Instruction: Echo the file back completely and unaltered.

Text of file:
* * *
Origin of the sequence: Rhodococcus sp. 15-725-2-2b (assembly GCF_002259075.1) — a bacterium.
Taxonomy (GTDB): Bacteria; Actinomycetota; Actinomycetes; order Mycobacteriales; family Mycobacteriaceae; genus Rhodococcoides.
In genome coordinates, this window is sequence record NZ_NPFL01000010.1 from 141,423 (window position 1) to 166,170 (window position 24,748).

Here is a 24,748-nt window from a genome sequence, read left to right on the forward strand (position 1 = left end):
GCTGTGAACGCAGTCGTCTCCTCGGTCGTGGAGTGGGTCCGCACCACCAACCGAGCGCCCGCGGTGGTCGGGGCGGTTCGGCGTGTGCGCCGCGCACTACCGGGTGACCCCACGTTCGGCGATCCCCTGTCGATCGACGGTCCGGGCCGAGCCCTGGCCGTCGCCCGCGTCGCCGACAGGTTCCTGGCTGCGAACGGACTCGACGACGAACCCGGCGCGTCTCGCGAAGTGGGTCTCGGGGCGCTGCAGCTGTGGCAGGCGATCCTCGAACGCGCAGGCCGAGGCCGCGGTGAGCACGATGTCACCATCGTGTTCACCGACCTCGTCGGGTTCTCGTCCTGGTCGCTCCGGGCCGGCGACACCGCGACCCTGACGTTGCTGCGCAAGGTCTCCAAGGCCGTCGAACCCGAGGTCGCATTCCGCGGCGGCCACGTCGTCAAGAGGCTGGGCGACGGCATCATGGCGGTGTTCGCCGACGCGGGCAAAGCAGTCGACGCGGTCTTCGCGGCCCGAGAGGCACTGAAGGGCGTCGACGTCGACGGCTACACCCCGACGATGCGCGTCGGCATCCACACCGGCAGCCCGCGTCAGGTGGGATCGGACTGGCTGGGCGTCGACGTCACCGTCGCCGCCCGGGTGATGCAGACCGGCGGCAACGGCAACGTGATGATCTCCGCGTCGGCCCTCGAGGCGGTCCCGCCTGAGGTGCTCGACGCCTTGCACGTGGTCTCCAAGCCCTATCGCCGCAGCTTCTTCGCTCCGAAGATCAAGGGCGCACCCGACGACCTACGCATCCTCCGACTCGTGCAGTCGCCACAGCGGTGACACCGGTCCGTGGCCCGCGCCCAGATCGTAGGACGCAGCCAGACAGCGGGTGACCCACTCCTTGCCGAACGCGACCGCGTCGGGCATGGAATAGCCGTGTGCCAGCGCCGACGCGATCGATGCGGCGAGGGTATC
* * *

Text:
Origin of the sequence: Rhodococcus sp. 15-725-2-2b (assembly GCF_002259075.1) — a bacterium.
Taxonomy (GTDB): Bacteria; Actinomycetota; Actinomycetes; order Mycobacteriales; family Mycobacteriaceae; genus Rhodococcoides.
In genome coordinates, this window is sequence record NZ_NPFL01000010.1 from 141,423 (window position 1) to 166,170 (window position 24,748).

Here is a 24,748-nt window from a genome sequence, read left to right on the forward strand (position 1 = left end):
GCTGTGAACGCAGTCGTCTCCTCGGTCGTGGAGTGGGTCCGCACCACCAACCGAGCGCCCGCGGTGGTCGGGGCGGTTCGGCGTGTGCGCCGCGCACTACCGGGTGACCCCACGTTCGGCGATCCCCTGTCGATCGACGGTCCGGGCCGAGCCCTGGCCGTCGCCCGCGTCGCCGACAGGTTCCTGGCTGCGAACGGACTCGACGACGAACCCGGCGCGTCTCGCGAAGTGGGTCTCGGGGCGCTGCAGCTGTGGCAGGCGATCCTCGAACGCGCAGGCCGAGGCCGCGGTGAGCACGATGTCACCATCGTGTTCACCGACCTCGTCGGGTTCTCGTCCTGGTCGCTCCGGGCCGGCGACACCGCGACCCTGACGTTGCTGCGCAAGGTCTCCAAGGCCGTCGAACCCGAGGTCGCATTCCGCGGCGGCCACGTCGTCAAGAGGCTGGGCGACGGCATCATGGCGGTGTTCGCCGACGCGGGCAAAGCAGTCGACGCGGTCTTCGCGGCCCGAGAGGCACTGAAGGGCGTCGACGTCGACGGCTACACCCCGACGATGCGCGTCGGCATCCACACCGGCAGCCCGCGTCAGGTGGGATCGGACTGGCTGGGCGTCGACGTCACCGTCGCCGCCCGGGTGATGCAGACCGGCGGCAACGGCAACGTGATGATCTCCGCGTCGGCCCTCGAGGCGGTCCCGCCTGAGGTGCTCGACGCCTTGCACGTGGTCTCCAAGCCCTATCGCCGCAGCTTCTTCGCTCCGAAGATCAAGGGCGCACCCGACGACCTACGCATCCTCCGACTCGTGCAGTCGCCACAGCGGTGACACCGGTCCGTGGCCCGCGCCCAGATCGTAGGACGCAGCCAGACAGCGGGTGACCCACTCCTTGCCGAACGCGACCGCGTCGGGCATGGAATAGCCGTGTGCCAGCGCCGACGCGATCGATGCGGCGAGGGTATC